When you think of therapy, you might imagine two people sitting on uncomfortable furniture and talking about one’s childhood. And you wouldn’t be completely wrong, but you’re also far from completely right. For many, therapy is a scary word. It carries with it years of social stigma and generations of media parodies and overgeneralization. But, like many things in life, it’s far more complex than that, and far more crucial in our modern world.
Some people see therapy as a weakness, likely because many portrayals of it on television and in movies paint it as a hopeless and useless endeavor, used to convey to viewers that someone is crazy, sad or hopeless. That kind of imagery seeps into our society and has convinced many to avoid therapy at all costs, and that’s super not OK!! What we need to understand, instead, is that therapy is a tool, a resource. It’s not scary or demeaning and seeing a therapist doesn’t mean you’re a failure. It means you’re taking charge of your life, of your mental well-being, and of your happiness.
You may say “Well, I tried therapy once, and it didn’t work for me. Why should I go again if it didn’t make me feel better?” and to that I say, what kind of therapist did you see? And what were you hoping to accomplish? And how long did you go before you quit?
The thing about therapy is that it’s never just one thing. It’s not one size fits all, and it isn’t the answer for everyone for everything. Therapy can be a lot of different things, depending on your needs and the therapist you’re seeing. Different types of therapists specialize in different forms of therapy, whether it’s teaching you to break bad habits or compulsions or talking to you about your feelings and helping you to understand them. Some will sit down with you and talk back and forth about your life, what’s bothering you, and how you can help yourself. Others sit back, let you do the talking and serve as motivators and listeners to help you process your feelings and come to your own conclusions. There are even physical forms of mental therapy as well. Some people find horseback riding therapeutic, and others find it easier to express themselves through art. You can even access therapy electronically, such as texting through apps like TalkSpace, and some counseling services even provide phone and video sessions. The point is, there are a million ways to get in touch with yourself and improve your mental health, but admitting you need or even want help is the hardest part.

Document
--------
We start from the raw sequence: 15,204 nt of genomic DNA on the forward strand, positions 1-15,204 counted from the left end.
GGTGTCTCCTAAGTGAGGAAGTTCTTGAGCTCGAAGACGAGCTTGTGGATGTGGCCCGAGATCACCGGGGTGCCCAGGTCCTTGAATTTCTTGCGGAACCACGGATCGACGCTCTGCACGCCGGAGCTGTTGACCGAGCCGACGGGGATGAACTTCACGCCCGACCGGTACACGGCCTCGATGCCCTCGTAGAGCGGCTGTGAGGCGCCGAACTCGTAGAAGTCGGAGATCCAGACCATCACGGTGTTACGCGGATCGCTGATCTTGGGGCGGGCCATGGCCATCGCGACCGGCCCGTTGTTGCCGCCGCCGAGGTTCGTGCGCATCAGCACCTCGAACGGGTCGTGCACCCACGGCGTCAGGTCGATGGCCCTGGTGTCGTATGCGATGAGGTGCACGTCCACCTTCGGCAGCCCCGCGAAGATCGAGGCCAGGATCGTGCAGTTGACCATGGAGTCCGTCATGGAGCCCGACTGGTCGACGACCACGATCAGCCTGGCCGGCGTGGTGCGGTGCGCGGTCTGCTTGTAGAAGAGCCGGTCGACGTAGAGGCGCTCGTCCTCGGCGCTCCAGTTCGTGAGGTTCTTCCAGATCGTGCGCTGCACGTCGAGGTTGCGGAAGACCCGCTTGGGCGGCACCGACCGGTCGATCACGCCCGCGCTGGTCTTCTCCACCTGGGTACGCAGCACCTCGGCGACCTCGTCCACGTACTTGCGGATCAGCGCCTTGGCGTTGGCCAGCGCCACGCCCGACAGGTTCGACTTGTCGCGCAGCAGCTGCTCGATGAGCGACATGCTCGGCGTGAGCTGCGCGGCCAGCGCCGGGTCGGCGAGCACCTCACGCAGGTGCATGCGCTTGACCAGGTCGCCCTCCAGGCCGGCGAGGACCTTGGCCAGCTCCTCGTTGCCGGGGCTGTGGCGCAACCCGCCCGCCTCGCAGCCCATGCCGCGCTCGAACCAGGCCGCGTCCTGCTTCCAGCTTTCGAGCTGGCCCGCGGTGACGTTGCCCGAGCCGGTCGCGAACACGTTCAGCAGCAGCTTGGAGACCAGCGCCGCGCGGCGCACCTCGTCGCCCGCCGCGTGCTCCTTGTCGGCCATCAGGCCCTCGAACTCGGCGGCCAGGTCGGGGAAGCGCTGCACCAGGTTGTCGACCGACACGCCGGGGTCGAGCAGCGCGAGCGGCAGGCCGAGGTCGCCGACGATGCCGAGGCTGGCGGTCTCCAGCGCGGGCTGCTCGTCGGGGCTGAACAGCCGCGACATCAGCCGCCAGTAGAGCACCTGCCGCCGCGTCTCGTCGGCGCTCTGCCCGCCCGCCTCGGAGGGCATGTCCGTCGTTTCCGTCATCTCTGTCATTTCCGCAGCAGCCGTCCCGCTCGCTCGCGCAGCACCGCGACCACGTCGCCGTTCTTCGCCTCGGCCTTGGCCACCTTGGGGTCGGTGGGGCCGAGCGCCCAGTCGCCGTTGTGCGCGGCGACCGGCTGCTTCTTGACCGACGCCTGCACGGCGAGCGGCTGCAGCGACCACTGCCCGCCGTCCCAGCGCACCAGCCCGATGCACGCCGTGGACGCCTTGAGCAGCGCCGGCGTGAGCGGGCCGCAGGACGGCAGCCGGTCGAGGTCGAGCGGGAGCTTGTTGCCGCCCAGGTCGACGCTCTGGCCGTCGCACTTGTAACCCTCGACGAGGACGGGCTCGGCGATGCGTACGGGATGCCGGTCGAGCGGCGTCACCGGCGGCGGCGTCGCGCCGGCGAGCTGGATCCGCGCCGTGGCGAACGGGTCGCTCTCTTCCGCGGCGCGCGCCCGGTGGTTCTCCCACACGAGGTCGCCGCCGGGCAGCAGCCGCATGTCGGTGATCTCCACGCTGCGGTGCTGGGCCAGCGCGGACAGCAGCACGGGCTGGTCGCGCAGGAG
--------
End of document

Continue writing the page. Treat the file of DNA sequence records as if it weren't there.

If you’ve gone to a therapist before and didn’t find it a good fit, consider figuring out what kind of therapist they were, and seeking out one that better suits your situation. Do some research and go into the therapist search with the necessary vocabulary to find what you need, and don’t be afraid to shop around. If something isn’t working for you, don’t give up on help entirely. Be sure to give it a couple of sessions at least, to really get comfortable with the person or situation. And more importantly, don’t expect it to be a one-stop shop cure-all for your problems. Therapy is a journey, and it can take some time before you feel 100 percent, and that’s OK. Try someone new, or something new and, above all, don’t give up on yourself. If in the end, you find that therapy isn’t for you, that’s perfectly fine and normal too. As I said, it isn’t for everyone, and it also isn’t the only solution. Mental health and wellness is a lifelong journey, and there will be ups and downs, but the best thing you can do for yourself is to ask for help. Even if it’s scary, especially if you’re at your wits end, it’s important to pay attention to your body and mind and take care of yourself, and there’s no shame in that.
Sarah Nowack is a senior professional writing major who is minoring in graphic design. Her days are spent haunting the local library, consuming copious amounts of coffee, playing unpopular video games, and making terrible puns. She can be found at @battlerouge on Twitter and @shiverbound on Instagram.